Nestled just west of Toronto’s Little Italy, on the far end of College Street, is a paean to Scottish culture. With a name evoking a storied Roman past, The Caledonian is an upscale pub that’s as warm and homey as it is polished. It was also host to the women-only Balvenie whisky tasting I attended on May 6.
Matching my gait to The xx melody filtering through my headphones, I head to College from Ossington subway station. It’s a beautiful spring evening, May 6 — the air fresh despite the rush-hour traffic, the hazy light inviting the mind to wander. A knot takes shape in my stomach. I had been to a tasting before, but not in Canada and definitely not by myself. What if I’m the youngest one there? Or the eldest? Or the lone single in a room of pairs? Worse still, what if I’m out of my element, too inexperienced with scotch to fit in or enjoy the evening?
Should I turn back?
I imagine what I’ll tell my husband, who — sharing my love of whisky — had been so encouraging.
“Why don’t you go? You’ve tried a lot of Irish whiskey,” he had pointed out. “And there will probably be a lot of women your age there; whisky’s a bit older than college tastes. You could make some new friends.” The man had faith in my whiskey knowledge and my ability to blend with the crowd. How could I disappoint him?
How could I disappoint myself?
I fell in love with Irish whiskey less than a year ago. I had been a bourbon drinker, but when my local LCBO was out of Woodford Reserve one day, my gaze fell on a shelf of Spicebox Whisky. This was new. Intrigued, admittedly, by the retro-style label, I brought a bottle home and savoured the smooth sweetness–like the caramelized sugar of creme brulee–with notes of allspice. What a treat! I started wondering if all whiskies were like that, and with a trip to Ireland on the horizon, I vowed to try a some proper whiskey in my travels. (Spicebox is only 34.8% alcohol; whisky is actually supposed to be at least 40% alcohol.)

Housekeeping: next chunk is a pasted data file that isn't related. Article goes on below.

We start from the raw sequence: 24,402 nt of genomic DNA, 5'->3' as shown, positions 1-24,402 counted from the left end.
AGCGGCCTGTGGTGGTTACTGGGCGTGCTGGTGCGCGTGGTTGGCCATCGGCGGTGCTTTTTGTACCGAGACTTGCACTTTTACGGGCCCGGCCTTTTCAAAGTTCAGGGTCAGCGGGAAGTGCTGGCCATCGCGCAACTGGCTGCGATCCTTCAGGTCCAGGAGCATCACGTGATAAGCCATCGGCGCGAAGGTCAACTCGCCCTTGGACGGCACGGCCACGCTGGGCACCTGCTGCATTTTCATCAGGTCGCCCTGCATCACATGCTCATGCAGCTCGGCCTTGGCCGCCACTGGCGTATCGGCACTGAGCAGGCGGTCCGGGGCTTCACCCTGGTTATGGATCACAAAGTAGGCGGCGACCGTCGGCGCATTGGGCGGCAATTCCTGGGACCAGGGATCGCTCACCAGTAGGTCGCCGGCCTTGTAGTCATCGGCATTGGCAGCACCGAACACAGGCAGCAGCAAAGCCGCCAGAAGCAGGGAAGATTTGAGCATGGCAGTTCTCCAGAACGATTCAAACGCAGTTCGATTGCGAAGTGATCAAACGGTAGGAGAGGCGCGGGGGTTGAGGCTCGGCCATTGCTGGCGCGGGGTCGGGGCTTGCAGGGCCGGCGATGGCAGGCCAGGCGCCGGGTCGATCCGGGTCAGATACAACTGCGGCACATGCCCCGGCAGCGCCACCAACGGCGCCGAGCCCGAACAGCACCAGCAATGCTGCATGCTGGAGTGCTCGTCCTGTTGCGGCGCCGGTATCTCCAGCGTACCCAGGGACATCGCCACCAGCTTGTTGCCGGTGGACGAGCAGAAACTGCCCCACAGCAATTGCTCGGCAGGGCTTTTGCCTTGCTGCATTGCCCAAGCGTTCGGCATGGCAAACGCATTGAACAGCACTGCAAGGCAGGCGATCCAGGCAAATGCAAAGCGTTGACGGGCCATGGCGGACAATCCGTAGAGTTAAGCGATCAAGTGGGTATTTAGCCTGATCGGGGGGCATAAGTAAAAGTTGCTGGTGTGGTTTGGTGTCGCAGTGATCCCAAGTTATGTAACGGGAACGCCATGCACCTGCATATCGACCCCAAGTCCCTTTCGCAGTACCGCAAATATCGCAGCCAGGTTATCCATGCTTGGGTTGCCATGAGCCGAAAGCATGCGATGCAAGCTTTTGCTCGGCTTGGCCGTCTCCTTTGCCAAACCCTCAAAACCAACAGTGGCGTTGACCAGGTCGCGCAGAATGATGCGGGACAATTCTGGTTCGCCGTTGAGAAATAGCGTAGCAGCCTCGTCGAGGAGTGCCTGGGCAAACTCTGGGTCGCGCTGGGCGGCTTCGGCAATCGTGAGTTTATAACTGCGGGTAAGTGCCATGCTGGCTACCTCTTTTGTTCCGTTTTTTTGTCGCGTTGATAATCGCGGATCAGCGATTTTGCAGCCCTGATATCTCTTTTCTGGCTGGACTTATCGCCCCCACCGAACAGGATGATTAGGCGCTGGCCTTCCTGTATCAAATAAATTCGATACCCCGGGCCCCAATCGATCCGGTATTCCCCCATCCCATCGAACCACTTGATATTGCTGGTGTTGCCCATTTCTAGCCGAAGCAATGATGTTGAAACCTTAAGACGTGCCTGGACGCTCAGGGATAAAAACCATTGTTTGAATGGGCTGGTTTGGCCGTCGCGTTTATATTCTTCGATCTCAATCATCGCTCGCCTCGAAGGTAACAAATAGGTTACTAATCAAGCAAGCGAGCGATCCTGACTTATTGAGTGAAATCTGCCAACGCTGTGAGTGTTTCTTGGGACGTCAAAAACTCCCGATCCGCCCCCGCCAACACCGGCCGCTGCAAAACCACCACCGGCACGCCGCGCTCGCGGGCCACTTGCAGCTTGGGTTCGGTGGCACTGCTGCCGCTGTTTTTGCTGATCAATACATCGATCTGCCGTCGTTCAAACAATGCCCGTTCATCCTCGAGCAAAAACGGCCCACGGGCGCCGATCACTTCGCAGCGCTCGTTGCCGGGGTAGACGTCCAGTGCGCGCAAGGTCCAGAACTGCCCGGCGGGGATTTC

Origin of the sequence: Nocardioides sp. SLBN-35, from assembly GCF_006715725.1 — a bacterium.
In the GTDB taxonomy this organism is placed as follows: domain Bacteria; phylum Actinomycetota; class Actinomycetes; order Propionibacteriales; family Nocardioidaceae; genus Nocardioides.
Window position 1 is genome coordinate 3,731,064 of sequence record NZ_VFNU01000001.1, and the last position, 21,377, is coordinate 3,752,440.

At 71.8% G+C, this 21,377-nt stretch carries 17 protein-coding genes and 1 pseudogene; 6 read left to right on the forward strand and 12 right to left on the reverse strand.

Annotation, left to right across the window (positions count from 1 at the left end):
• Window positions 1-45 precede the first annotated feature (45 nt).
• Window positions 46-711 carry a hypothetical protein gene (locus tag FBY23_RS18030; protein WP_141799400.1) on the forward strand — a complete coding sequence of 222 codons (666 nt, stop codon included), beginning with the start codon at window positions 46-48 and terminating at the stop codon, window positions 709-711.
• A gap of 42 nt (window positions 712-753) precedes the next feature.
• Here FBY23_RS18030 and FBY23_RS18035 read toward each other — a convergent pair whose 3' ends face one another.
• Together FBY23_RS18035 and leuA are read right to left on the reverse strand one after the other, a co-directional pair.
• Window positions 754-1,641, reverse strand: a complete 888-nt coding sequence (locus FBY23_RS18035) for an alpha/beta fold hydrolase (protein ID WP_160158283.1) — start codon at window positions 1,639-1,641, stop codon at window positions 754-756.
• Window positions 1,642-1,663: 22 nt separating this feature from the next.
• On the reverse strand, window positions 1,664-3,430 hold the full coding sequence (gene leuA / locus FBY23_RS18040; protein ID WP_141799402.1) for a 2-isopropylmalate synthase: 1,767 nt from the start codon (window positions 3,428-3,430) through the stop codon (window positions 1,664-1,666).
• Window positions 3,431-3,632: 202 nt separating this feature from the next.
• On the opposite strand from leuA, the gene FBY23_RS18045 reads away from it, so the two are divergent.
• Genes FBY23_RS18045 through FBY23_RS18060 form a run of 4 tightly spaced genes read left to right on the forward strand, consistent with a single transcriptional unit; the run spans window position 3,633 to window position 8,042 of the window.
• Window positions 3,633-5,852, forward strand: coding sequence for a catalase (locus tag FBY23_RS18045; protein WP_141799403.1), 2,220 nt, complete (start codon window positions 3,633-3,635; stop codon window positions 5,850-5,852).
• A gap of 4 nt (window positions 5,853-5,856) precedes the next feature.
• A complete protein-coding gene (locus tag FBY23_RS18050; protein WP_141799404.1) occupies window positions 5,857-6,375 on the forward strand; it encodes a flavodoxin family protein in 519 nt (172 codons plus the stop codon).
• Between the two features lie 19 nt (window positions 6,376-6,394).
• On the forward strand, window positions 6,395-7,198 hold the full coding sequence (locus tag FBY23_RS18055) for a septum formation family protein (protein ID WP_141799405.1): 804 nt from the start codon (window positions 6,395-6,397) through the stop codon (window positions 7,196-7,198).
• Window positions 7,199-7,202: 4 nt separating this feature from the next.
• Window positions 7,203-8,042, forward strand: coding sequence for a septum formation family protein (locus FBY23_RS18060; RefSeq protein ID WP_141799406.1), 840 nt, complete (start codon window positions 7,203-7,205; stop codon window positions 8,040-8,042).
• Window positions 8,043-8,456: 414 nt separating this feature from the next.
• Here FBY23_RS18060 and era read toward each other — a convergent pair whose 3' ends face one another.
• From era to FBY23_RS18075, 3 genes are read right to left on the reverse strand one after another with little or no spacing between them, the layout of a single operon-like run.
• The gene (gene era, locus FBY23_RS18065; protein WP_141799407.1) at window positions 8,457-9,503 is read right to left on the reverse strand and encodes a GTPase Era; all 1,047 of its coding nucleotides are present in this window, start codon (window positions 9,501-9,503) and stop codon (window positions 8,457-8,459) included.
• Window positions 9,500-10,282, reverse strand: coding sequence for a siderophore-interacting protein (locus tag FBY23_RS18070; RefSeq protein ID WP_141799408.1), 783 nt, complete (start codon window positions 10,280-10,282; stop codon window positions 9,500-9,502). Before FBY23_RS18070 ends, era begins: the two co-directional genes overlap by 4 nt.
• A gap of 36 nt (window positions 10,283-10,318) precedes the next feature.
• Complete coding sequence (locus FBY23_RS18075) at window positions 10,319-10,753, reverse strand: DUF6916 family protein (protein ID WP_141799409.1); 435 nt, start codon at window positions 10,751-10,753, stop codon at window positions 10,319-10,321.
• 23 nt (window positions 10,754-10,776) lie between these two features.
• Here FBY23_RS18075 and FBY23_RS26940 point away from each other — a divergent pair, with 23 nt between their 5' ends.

Our first night in Dublin, my husband and I found ourselves in the Fitzwilliam Hotel bar, looking for the perfect way to cap a once-in-a-lifetime Kevin Thornton dinner. We seated ourselves at the bar and after exchanging a few pleasantries with the bartender, we asked him to suggest a few Irish whiskies. I settled on the single pot still Redbreast 12 Years, and I was immediately won over. Smooth and full, tasting of spice and dried fruits, it was sweet, but not cloying. It was exactly what I was looking for that evening, and it continues to be a favourite spirit of mine, the benchmark against which I measure all other whiskies.
Back home in Canada, I continued my whiskey education, trying as many Irish whiskies as the LCBO stocks. (There’s one or two I still haven’t tried. I have to save my pennies for those. Exhibit A.)
The very glass of “proper whiskey” that began it all.
Now, I was ready to try scotch, brave the peat.